Survival and cause-specific mortality of Merriam's wild turkeys in the Jemez Mountains, New Mexico

Mark A. Peyton, Srarah R. Kindschuh, Lance J. Bernal, Robert R. Parmenter, Philip Gipson

Research output: Contribution to journalArticle

Abstract

ABSTRACT.—Merriam’s Wild Turkeys (Meleagris gallopavo merriami) is a species of interest for managers and is considered economically valuable through wildlife viewing and hunting. We captured, radio-marked, and monitored 49 turkeys (27 males, 22 females) over a 3-year period (2008–2011) in the Valles Caldera National Preserve, Jemez Mountains, New Mexico. Annual Kaplan–Meier survival estimates varied among years (range 0.33–0.80). Lowest seasonal survival of 0.42 (SE 0.14) occurred during winter 2010 (1 Dec 2009–31 Mar 2010). We observed 20 fatalities of the 49 monitored turkeys. Predation by bobcats (Lynx rufus) and pumas (Puma concolor) accounted for 60% (n = 12) of losses. Hunter harvest (20%), vehicle collision (5%), disease (5%), and unknown causes (10%) accounted for the remaining losses.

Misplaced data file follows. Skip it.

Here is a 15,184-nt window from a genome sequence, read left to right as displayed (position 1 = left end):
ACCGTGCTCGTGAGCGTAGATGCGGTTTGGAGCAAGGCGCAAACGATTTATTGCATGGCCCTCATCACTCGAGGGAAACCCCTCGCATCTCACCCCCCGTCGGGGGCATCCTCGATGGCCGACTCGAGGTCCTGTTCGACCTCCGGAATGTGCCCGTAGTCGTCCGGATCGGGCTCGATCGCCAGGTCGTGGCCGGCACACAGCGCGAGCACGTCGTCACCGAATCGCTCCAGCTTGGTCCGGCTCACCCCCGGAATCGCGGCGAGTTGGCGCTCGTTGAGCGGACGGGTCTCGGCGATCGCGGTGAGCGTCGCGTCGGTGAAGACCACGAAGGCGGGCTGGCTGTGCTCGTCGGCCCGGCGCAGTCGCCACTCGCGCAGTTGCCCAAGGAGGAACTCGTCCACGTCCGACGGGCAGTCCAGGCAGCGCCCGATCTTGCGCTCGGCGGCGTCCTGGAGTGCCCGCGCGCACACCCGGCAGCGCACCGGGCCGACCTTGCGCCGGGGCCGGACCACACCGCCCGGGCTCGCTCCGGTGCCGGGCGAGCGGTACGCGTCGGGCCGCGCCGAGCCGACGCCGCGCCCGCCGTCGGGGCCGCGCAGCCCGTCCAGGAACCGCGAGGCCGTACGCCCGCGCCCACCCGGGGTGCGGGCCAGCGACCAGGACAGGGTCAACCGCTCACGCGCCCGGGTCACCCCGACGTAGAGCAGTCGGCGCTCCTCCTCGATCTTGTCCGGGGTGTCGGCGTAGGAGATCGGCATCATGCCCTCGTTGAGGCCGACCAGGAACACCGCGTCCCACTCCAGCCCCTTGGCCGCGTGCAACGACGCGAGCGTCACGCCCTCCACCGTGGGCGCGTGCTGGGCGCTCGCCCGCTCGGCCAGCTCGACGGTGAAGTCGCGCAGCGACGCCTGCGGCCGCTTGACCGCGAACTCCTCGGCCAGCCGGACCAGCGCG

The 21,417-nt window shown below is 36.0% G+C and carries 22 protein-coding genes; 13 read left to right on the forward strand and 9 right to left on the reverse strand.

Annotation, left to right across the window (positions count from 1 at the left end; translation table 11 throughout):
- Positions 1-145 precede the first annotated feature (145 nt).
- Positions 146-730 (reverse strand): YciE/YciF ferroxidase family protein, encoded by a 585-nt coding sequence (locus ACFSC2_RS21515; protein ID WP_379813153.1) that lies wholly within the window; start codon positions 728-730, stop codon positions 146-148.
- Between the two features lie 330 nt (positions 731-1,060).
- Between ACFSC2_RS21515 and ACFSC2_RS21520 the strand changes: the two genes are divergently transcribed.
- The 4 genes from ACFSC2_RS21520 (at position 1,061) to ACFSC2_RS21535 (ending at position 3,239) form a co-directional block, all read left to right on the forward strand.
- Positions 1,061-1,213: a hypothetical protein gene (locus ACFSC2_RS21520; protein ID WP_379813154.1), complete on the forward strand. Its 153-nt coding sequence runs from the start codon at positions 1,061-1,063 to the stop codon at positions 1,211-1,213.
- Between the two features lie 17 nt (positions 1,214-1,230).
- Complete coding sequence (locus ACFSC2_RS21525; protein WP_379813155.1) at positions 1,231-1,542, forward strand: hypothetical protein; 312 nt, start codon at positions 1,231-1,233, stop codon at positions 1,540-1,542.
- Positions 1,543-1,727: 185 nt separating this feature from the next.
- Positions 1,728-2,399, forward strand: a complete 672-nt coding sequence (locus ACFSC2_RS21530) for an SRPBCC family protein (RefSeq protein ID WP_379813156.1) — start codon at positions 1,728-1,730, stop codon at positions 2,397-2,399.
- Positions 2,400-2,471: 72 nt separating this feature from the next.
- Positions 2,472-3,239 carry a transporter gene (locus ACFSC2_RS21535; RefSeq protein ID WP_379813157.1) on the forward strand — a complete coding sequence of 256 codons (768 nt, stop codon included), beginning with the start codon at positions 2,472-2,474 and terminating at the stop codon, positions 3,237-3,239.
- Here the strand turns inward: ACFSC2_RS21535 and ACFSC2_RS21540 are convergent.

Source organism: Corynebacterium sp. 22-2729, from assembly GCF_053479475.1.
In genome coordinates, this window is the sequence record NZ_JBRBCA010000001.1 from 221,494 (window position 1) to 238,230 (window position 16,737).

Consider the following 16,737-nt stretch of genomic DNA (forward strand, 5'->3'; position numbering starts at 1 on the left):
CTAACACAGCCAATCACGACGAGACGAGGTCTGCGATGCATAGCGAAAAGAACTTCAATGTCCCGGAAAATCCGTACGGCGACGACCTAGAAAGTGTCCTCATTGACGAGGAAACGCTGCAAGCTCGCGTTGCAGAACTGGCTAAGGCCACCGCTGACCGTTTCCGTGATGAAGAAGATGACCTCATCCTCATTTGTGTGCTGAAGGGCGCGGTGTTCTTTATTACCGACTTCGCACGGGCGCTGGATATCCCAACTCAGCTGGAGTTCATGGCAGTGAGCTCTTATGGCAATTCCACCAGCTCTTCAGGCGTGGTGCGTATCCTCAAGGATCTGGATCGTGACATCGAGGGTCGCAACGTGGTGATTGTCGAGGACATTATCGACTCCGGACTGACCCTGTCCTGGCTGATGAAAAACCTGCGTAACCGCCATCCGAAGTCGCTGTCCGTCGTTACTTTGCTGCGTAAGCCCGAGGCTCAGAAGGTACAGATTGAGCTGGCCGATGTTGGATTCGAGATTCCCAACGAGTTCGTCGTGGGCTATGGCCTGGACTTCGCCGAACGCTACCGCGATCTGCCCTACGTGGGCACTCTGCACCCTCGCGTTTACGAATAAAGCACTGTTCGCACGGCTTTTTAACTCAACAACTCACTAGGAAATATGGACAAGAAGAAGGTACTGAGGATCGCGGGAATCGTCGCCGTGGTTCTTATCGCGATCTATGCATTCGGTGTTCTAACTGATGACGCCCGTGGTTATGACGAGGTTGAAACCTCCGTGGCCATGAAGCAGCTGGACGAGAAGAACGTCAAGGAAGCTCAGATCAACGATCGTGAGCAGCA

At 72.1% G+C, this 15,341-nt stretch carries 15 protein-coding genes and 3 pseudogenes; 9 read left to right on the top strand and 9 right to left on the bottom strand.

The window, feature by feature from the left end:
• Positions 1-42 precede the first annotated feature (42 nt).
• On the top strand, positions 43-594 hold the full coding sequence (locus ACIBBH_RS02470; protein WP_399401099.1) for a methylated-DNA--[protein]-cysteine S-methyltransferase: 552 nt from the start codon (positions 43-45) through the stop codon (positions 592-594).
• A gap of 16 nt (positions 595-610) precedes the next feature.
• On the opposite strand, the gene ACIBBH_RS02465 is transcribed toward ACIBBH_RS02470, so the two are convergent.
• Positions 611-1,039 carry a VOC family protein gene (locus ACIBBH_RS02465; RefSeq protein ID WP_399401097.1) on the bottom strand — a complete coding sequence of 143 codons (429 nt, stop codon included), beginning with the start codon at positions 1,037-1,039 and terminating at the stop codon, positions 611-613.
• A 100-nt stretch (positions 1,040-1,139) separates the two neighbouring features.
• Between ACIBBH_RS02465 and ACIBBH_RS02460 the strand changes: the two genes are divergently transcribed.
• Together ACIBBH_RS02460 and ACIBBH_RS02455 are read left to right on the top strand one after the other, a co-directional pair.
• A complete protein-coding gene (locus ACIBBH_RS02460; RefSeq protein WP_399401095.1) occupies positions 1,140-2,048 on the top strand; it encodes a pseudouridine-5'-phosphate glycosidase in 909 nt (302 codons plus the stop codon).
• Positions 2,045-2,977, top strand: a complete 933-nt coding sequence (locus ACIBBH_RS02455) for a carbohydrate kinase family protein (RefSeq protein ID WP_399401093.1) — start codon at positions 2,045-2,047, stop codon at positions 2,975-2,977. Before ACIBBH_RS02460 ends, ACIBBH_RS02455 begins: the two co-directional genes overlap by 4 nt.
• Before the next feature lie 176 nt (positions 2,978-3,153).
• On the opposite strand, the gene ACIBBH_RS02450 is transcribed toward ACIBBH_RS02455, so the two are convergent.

Original languageEnglish
Pages (from-to)236-240
JournalWestern North American Naturalist
StatePublished - Jul 2014

Fingerprint Dive into the research topics of 'Survival and cause-specific mortality of Merriam's wild turkeys in the Jemez Mountains, New Mexico'. Together they form a unique fingerprint.

  • Cite this